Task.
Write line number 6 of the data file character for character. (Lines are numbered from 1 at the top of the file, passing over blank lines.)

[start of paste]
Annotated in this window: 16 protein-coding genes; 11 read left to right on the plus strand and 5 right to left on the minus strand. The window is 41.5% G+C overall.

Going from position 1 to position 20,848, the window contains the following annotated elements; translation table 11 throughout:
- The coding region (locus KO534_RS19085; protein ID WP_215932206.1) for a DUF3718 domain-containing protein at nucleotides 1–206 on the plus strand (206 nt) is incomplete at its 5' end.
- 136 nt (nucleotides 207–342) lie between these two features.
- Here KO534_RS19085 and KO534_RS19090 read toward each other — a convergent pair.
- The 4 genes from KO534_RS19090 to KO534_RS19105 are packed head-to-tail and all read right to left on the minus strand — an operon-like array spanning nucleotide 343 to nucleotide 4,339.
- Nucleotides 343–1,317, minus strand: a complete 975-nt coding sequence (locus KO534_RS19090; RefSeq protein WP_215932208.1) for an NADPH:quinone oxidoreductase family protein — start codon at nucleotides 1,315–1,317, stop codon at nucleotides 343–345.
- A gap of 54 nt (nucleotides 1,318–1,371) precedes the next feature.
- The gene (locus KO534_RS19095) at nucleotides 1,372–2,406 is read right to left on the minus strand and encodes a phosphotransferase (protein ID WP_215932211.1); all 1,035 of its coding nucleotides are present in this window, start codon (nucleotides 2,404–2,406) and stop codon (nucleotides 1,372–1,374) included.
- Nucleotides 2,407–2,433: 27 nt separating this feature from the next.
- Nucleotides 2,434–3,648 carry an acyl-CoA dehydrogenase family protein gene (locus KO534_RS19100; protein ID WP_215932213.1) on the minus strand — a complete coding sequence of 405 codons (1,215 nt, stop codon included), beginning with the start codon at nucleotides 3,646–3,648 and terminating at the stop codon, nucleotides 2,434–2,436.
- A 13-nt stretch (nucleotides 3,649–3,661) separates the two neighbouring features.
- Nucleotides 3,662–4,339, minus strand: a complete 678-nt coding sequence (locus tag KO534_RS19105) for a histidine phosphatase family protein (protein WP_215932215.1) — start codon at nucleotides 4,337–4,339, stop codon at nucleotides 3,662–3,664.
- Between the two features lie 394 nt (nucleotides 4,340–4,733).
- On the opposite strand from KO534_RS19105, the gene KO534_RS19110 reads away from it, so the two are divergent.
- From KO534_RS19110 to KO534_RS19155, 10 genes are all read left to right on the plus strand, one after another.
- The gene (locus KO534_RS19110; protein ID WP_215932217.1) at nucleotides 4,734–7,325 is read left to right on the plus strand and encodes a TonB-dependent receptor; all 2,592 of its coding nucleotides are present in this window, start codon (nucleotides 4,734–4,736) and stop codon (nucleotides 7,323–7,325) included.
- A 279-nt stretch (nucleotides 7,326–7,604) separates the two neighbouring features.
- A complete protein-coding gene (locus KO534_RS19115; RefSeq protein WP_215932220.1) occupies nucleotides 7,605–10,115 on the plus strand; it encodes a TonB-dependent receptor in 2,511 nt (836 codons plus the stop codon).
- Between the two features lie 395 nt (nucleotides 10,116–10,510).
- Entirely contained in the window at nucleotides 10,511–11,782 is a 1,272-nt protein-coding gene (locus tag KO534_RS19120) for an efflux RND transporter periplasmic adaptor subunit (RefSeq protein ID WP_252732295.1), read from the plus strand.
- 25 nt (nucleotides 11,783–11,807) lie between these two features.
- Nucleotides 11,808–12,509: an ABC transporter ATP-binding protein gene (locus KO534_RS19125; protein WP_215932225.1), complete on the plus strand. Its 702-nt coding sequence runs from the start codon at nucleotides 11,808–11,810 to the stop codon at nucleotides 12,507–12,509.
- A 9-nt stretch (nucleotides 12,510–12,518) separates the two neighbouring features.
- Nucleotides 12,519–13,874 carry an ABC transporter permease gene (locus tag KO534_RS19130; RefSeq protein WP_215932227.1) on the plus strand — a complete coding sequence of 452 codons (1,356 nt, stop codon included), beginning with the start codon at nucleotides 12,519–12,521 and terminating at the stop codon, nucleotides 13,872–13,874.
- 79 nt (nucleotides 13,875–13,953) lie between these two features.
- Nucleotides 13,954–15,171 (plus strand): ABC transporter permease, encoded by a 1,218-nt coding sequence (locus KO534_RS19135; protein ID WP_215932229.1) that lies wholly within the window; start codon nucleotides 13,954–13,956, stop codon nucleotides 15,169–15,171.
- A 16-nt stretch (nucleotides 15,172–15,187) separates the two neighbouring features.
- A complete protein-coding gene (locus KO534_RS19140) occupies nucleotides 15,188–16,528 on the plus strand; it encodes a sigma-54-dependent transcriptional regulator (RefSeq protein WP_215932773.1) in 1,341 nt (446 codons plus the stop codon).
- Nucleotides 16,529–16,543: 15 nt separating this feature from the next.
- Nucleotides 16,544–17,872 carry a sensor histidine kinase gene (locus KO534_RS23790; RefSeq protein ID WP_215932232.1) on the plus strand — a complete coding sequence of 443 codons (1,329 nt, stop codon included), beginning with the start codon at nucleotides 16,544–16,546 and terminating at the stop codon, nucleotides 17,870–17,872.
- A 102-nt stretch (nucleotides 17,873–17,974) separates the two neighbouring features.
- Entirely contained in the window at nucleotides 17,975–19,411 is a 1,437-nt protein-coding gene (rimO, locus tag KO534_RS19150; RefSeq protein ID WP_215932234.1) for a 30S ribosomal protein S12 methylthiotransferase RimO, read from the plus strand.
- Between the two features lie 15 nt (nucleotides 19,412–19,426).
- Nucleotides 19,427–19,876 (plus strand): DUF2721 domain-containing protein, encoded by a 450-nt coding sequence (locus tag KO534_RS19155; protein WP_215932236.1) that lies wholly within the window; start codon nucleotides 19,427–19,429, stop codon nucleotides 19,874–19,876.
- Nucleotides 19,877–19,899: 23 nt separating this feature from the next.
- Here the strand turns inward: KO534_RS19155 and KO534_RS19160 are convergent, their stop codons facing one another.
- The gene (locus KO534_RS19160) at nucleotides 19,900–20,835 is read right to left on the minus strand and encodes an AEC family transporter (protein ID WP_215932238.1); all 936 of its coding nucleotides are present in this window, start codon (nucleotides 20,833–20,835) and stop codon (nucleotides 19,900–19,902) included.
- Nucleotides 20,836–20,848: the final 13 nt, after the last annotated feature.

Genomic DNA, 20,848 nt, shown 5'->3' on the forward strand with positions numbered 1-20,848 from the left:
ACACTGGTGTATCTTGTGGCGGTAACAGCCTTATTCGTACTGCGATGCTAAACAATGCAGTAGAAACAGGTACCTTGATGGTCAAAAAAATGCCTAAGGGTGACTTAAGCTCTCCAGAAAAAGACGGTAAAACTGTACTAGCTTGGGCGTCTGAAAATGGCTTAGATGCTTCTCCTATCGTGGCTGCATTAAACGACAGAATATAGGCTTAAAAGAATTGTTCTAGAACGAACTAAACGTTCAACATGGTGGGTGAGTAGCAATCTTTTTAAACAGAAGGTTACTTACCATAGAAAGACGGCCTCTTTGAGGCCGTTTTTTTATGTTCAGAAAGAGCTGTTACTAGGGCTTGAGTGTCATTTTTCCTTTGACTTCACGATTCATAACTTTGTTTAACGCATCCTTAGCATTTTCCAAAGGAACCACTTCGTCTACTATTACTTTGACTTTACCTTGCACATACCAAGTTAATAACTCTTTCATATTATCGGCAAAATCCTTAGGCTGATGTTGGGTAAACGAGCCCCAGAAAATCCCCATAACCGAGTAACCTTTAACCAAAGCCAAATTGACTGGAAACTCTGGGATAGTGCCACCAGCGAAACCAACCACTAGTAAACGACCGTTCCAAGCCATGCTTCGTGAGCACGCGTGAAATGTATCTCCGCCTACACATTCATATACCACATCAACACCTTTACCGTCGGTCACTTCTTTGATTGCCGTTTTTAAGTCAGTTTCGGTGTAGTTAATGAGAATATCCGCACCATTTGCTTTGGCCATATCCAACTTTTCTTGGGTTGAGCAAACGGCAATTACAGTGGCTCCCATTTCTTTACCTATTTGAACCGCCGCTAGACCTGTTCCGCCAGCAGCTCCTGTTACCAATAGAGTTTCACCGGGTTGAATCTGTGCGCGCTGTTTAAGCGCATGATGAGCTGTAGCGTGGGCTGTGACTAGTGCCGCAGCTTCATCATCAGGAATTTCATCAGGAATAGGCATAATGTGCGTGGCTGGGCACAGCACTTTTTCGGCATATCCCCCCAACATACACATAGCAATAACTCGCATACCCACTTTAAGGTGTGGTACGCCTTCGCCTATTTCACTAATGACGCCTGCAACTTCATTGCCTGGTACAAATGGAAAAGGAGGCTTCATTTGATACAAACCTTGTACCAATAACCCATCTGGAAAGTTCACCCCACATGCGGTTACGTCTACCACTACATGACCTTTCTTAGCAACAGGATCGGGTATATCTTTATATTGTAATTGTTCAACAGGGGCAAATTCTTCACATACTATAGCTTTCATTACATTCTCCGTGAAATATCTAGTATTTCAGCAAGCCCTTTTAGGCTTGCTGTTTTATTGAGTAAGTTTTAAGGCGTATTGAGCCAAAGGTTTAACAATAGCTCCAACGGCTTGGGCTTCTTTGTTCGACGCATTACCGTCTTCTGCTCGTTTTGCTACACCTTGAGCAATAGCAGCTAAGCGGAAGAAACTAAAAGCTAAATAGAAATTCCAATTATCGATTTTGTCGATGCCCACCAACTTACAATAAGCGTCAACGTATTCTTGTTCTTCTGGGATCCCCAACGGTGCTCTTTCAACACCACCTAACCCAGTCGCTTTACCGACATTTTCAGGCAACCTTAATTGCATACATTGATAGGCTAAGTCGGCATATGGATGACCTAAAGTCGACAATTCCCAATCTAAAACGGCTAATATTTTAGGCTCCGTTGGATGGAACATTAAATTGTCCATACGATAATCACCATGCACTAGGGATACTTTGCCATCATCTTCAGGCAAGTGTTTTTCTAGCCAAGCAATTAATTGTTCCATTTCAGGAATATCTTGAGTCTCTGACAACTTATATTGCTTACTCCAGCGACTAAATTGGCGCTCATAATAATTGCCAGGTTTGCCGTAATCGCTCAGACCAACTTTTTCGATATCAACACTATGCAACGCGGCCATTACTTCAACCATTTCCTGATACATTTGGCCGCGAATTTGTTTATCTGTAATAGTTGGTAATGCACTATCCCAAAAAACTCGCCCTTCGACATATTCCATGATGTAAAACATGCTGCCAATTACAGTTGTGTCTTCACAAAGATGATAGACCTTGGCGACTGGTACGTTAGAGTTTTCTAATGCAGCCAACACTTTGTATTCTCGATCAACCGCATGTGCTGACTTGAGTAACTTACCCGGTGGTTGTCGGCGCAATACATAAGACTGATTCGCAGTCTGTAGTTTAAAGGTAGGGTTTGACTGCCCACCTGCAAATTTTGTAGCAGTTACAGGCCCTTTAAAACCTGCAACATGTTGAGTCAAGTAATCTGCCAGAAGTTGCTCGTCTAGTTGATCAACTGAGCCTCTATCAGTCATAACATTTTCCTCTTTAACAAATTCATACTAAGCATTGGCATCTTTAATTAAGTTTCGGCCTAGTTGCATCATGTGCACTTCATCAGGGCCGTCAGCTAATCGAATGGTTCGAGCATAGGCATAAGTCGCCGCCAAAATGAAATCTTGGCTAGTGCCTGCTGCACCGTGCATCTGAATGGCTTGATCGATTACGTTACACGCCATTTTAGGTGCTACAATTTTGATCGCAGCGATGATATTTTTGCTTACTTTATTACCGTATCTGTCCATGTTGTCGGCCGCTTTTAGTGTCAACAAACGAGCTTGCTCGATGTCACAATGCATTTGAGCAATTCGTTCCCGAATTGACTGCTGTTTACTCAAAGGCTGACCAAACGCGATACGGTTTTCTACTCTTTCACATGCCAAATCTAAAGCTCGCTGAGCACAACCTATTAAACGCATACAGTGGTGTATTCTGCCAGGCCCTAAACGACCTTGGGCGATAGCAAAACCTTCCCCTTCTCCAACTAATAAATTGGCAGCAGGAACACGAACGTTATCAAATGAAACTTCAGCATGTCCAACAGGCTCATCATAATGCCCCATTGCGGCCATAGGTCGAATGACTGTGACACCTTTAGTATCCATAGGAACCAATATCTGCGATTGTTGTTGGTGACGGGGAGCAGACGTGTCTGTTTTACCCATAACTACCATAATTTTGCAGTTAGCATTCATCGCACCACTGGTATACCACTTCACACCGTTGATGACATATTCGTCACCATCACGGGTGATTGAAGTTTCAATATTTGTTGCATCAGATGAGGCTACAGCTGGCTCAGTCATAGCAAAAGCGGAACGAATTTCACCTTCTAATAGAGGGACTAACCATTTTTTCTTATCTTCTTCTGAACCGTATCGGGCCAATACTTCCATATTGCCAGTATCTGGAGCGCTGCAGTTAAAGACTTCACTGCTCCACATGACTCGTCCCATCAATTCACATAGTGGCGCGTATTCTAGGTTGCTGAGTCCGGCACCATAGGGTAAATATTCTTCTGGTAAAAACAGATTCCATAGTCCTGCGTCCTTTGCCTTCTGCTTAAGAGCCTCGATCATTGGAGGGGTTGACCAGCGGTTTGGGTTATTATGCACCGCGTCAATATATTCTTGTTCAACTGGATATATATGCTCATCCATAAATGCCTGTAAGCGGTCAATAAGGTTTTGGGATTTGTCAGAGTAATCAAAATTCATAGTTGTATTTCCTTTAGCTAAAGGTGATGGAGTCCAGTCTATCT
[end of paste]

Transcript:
- The 4 genes from KO534_RS19090 to KO534_RS19105 are packed head-to-tail and all read right to left on the minus strand — an operon-like array spanning nucleotide 343 to nucleotide 4,339.